1. Bow stacking will make archery unpleasant. Pulling the bow into your anchor position and maintaining it while aiming takes more effort than needed. Due to this, many people abandon archery before they even give it a fair chance. Also, stacking can cause problems with accuracy, limb failure, and hand shock.
  2. Limb failure occurs when you draw the bow too far, which causes the limbs to break due to stress. You can be injured, and it can be an expensive problem if you actually break your bow. Although it isn’t very likely to happen, it is something to keep in mind.
  3. Losing an arrow causes hand shock, which is the vibration felt in the handle. Any arrow shot will cause some of this, but stacking makes it worse. As long as you know how stacking can affect your archery experience, you can minimize hand shock.
  4. Form errors can be amplified by stacking, affecting your accuracy.

Can Compound Bows Suffer from Stacking?

The most common misconception when you mention stacking is that you’re referring to traditional bows only. But there is some stacking in every bow. Compounded bows stack far harsher than traditional bow types like longbows or recurve bows.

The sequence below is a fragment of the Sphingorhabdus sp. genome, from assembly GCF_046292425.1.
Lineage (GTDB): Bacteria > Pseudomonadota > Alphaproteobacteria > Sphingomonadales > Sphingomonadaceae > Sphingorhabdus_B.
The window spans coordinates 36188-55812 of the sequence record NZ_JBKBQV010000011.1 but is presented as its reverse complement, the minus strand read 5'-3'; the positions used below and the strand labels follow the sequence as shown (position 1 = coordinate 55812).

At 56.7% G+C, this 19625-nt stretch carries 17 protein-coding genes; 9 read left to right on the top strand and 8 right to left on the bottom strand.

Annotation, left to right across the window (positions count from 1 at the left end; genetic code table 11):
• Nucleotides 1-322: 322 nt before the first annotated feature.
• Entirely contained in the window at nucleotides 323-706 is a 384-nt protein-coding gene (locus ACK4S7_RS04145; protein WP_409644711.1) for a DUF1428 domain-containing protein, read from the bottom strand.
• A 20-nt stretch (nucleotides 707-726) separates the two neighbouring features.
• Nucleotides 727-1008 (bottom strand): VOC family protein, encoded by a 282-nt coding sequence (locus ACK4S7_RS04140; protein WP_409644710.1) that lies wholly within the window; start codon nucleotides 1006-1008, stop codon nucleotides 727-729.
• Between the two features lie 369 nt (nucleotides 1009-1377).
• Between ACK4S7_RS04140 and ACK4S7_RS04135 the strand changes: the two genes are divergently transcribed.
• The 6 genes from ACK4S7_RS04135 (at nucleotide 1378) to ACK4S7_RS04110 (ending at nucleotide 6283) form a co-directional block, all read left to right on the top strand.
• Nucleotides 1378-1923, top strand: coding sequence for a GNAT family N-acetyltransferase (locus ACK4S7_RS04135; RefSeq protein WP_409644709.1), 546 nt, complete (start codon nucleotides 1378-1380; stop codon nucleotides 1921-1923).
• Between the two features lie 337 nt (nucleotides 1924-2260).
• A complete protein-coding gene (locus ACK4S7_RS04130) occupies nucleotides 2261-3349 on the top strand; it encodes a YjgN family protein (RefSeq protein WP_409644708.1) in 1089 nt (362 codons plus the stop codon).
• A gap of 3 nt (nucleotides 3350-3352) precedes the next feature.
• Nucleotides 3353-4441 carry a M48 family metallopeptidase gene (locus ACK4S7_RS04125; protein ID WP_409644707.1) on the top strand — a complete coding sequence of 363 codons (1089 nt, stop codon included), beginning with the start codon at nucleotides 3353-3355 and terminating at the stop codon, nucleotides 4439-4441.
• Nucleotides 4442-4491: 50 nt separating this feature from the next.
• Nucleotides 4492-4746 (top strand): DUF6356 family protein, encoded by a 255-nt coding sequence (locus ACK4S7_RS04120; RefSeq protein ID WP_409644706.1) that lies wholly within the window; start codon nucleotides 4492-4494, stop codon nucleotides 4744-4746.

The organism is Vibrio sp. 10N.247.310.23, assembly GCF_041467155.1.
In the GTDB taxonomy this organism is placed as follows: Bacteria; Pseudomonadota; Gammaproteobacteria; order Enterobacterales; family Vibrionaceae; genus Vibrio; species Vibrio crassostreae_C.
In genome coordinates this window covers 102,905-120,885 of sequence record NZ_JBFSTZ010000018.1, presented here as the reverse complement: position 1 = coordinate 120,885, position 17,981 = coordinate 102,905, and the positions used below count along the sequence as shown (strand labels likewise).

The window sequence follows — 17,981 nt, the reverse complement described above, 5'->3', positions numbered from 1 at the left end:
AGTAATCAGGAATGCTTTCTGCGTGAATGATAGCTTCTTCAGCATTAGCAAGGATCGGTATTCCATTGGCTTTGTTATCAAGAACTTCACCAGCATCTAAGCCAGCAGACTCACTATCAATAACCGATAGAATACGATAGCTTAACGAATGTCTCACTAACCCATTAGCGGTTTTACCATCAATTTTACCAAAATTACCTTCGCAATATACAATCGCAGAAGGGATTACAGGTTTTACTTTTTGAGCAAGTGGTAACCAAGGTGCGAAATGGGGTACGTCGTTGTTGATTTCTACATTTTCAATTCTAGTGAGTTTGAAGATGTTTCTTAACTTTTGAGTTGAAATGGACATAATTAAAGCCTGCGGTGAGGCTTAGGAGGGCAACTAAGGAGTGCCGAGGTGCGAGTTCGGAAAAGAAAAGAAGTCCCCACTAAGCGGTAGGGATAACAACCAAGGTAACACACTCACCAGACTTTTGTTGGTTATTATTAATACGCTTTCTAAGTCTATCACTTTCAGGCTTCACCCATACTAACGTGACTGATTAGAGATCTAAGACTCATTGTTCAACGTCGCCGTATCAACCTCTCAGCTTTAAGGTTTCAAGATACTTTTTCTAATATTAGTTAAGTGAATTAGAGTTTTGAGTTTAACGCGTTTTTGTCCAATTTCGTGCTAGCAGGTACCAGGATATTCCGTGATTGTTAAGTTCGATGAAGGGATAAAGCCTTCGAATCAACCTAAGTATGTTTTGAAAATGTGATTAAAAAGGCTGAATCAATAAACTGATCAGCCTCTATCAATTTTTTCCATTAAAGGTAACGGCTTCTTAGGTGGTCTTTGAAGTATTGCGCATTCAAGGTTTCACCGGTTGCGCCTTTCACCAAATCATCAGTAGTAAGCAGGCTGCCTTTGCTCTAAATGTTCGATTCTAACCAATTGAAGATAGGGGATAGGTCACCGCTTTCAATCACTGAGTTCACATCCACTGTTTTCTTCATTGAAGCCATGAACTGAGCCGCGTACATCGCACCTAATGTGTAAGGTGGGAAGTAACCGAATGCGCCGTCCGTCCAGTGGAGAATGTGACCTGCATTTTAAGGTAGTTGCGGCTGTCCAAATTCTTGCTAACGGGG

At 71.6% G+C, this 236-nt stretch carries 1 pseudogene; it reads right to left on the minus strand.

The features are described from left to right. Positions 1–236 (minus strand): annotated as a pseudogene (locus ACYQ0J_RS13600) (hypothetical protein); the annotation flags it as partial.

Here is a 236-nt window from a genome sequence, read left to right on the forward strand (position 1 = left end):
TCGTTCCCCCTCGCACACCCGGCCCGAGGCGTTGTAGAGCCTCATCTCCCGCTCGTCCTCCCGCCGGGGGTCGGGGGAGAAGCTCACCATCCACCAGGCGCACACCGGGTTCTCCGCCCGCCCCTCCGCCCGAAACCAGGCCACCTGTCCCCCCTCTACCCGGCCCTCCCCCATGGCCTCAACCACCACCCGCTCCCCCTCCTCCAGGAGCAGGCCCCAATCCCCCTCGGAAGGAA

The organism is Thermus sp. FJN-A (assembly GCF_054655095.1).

The let-off that takes place with compound bows will feel like the bow’s draw weight is starting to decrease when you are drawing the bow. This will reduce the draw weight by up to 90%, depending on the let-off your bow offers. By the time you reach the maximum draw length of the bow, the strength needed to draw beyond would increase dramatically.

read.. how far can a 70 pound compound bow shoot?

You’ll know when you reach this point. It is called the back wall. When drawing a compound bow past its limit, it will take more force to draw. Drawing a compound bow beyond this point is possible, though it is unlikely because of the dramatic increase in draw weight.

Does Stacking have any Benefits?

Some individuals argue that Stacking allows one to shoot on a shorter bow, which supposedly allows lighter arrows to be used, resulting in quicker arrows.

But, this argument is weak! A bow with a shorter draw length must not necessarily result in a lighter arrow.